I'll stick to my old pickups for as long as I can thank you very much...
 

Dr. HK

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Late model F150 cabs are designed to be removed from frame. It’s a 45 minutes to do the job per my service tech.

Soy based wire insulation is being used on a lot of different brands. Had mice eat up my 15 Tundra a few years ago. Very expensive $$$
does insurance cover mishaps like this?
 

Ready_fire_aim

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I’m young (early 30s) and I agree that newer vehicles are crap. They cost a fortune and are way too complicated. I like these types of conversations, because I am passionate about old Toyotas! We currently own 4 vehicles, all are early 2000’s Toyotas. My daily driver is a 1st gen Tacoma 5spd manual. I’m diligent with maintenance, 500k shouldn’t be an issue.

I have family who make good money and they purchase newer cars. I’ve seen so much trouble they’ve had! My dad has a late model Chevy big diesel truck that he paid a literal fortune for and it’s been a lemon. Recently some computer part that controls the transmission messed up. Took months to find a new computer because there was only 3 in the nation and none of the dealers would sell them. Huge PITA… then literally like two weeks after he finally got his transmission fixed, the airbag light came on. Something went wrong electronically there. Took the shop forever to figure out the issue. I have a hard time wrapping my head around something that costs as much as a mortgage being a lemon.

I firsthand have seen a late model Nissan SUV transmission fail at 70k, new jeeps full of issues, brother-in-law newer Subaru being a lemon, new Kia trashed motor less than 30k, it goes on and on… numerous times I’ve loaned friends/family one of my old Toyotas to drive while they’re vehicle they paid 6x as much for is in the shop haha!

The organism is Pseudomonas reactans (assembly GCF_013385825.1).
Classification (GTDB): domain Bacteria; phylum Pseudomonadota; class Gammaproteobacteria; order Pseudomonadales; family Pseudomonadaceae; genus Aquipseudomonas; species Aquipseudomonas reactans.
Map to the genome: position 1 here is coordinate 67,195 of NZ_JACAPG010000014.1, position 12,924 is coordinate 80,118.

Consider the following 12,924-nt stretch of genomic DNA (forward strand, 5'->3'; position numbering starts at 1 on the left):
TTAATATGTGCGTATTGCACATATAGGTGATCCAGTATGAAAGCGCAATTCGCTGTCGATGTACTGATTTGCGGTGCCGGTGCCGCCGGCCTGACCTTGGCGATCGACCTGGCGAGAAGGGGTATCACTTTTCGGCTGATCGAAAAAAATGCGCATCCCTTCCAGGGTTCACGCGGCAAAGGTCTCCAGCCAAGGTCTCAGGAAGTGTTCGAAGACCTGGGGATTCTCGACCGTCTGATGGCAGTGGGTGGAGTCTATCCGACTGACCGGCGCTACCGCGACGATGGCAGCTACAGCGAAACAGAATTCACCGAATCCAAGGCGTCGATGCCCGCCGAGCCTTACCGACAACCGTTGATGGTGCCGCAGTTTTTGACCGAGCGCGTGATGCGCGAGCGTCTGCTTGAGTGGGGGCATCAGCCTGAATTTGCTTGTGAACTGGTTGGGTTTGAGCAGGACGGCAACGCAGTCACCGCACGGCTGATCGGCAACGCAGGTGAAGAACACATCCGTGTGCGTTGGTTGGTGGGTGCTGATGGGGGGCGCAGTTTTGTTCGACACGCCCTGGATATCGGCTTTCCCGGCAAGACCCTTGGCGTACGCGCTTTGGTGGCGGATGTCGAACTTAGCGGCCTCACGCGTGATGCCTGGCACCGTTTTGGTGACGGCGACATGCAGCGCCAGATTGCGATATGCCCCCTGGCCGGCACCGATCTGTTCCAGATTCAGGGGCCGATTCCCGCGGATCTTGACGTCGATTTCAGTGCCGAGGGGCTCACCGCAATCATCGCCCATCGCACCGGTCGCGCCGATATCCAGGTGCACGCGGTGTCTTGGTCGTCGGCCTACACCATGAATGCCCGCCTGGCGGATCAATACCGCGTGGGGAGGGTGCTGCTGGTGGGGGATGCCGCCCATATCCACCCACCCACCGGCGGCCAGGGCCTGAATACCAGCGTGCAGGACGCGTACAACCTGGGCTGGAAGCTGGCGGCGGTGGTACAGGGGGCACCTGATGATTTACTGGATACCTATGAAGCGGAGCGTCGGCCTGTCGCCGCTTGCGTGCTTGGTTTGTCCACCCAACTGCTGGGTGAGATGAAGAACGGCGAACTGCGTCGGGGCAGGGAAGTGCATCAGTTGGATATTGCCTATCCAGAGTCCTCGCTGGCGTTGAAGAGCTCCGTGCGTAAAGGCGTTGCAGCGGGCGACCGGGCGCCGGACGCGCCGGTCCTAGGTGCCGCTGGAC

montesa

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I’m young (early 30s) and I agree that newer vehicles are crap. They cost a fortune and are way too complicated. I like these types of conversations, because I am passionate about old Toyotas! We currently own 4 vehicles, all are early 2000’s Toyotas. My daily driver is a 1st gen Tacoma 5spd manual. I’m diligent with maintenance, 500k shouldn’t be an issue.

I have family who make good money and they purchase newer cars. I’ve seen so much trouble they’ve had! My dad has a late model Chevy big diesel truck that he paid a literal fortune for and it’s been a lemon. Recently some computer part that controls the transmission messed up. Took months to find a new computer because there was only 3 in the nation and none of the dealers would sell them. Huge PITA… then literally like two weeks after he finally got his transmission fixed, the airbag light came on. Something went wrong electronically there. Took the shop forever to figure out the issue. I have a hard time wrapping my head around something that costs as much as a mortgage being a lemon.

I firsthand have seen a late model Nissan SUV transmission fail at 70k, new jeeps full of issues, brother-in-law newer Subaru being a lemon, new Kia trashed motor less than 30k, it goes on and on… numerous times I’ve loaned friends/family one of my old Toyotas to drive while they’re vehicle they paid 6x as much for is in the shop haha!
Totally agree. My 1st gen manual Tacoma hasn’t had a single problem. It’s also very simple. 80s technology. Minimal everything. I don’t see why they need so much complication on new vehicles.
 

emapples